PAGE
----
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Are you ‘happy’?

| Thursday, October 22, 2020

Mary O'Reilly | The Observer

To most people it’s spooky season, but to me, it’s Oingo Boingo season.

During the month of October, I listen to Oingo Boingo almost every day to get into the Halloween spirit. Not every song is necessarily “Halloweeny,” but their dark-humored spirit and mystic undertones get you in the spirit for this very festive holiday.

You may be thinking, “Here we go again, another article from Willoughby about Oingo Boingo,” but I assure you there is a reason for why I am writing about them today. If you are unfamiliar with Oingo Boingo, they were a new-wave band from Los Angeles formed by Danny Elfman in 1979. Originating from Eflman’s previous project, The Mystic Knights of the Oingo Boingo, the band produced new-wave, ska and punk-influenced music and preformed highly energized live shows for nearly 17 years. Most importantly, they were known for their annual Halloween shows which would go on for hours on end.

Since the band’s farewell in 1995, Elfman has been a film composer. He has composed, among numerous other scores, all of Tim Burton’s film scores, even serving as the singing voice of Jack Skellington in “A Nightmare Before Christmas.” However, Elfman has not produced any solo music since his solo album “So-Lo” in 1984 — and even that was technically an Oingo Boingo album.

On Oct. 1, Elfman hinted at the possibility of new music with a series of three unusual photos of himself, all captioned “What I did on my summer vacation … (very busy … stay tuned … ).” When I first saw these photos I was excited but I didn’t know what it meant; I remembered earlier this year Elfman posted a video of himself covering Oingo Boingo’s song “Running on a Treadmill,” and it made me wonder if this finally was the year of the Oingo Boing reunion.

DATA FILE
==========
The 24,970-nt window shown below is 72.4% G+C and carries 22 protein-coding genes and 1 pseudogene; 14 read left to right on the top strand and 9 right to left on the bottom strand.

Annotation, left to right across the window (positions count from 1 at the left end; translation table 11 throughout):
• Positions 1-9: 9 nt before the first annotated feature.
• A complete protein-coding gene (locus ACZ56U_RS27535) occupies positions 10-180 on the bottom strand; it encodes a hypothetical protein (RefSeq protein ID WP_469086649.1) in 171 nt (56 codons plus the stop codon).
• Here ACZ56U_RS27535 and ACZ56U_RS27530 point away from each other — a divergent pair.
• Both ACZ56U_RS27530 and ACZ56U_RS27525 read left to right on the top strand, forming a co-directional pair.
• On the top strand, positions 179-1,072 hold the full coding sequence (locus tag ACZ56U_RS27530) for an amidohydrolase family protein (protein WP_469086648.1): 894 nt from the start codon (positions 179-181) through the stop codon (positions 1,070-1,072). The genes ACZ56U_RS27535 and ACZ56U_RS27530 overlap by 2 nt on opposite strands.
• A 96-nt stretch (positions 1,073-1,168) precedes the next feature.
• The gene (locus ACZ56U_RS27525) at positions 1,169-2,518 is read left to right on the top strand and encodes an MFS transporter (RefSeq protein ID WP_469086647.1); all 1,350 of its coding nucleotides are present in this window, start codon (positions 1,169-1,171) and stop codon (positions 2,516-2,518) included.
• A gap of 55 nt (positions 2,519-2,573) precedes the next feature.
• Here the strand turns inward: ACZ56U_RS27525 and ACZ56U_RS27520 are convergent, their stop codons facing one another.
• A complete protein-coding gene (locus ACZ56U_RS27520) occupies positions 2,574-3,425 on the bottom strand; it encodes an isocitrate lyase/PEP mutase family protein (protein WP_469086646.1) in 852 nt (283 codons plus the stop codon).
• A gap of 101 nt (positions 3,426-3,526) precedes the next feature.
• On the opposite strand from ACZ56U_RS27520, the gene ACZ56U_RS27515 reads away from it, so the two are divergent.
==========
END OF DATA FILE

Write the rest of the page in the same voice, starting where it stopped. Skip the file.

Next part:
Eleven days later, Elfman gave us a glimpse into what he has been working on. In another series of posts, we see Elfman and drummer Josh Freese jamming together on large drums, Freese making some noise on another set and finally Elfman sitting in the studio listening to the drumming audio with vocals chanting “happy.” The videographer asks Elfman, “Are you happy?” Elman, shaking his head, simply responds, “Yeah.” Each video points to the composer working on new music while fans are still left wondering what exactly he is up to.

Looking at the comments, I saw a fan write, “New album please god please more boingo,” and Elfman responded, “The world is a strange and curious place!” There is a big chance he will be using his old band’s name. Between the revisiting of an old Oingo Boingo song in April to now teasing his fans with potentially new music is something we need right now.

On Tuesday, Elfman posted another series of videos during a recording session with guitarist Nili Brosh. Like the previous posts with Freese, we are given an insight into this very mysterious recording process. The videos depict Brosh shredding on the guitar with Elfman joining her, but the muddled lyrics are hard to decipher. Nevertheless, we can presume this song will be entitled “happy” since we can hear it clearly in the first series of posts and Brosh’s comment, “Wait so … you’re telling me these sessions actually happened??? #happy.”

For Oingo Boingo fans or fans of Elfman’s film scores, this is a very exciting trail of events. It is currently a giant puzzle waiting to be solved, but it looks as though there is a serious chance of new music coming soon. Whether or not it is under the “Oingo Boingo” name or his own, we should be excited Elfman decided to revisit his roots and give us something to look forward to.

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About Willoughby Thom

i am the associate scene editor. if you didn't know already, my favorite band is Oingo Boingo.

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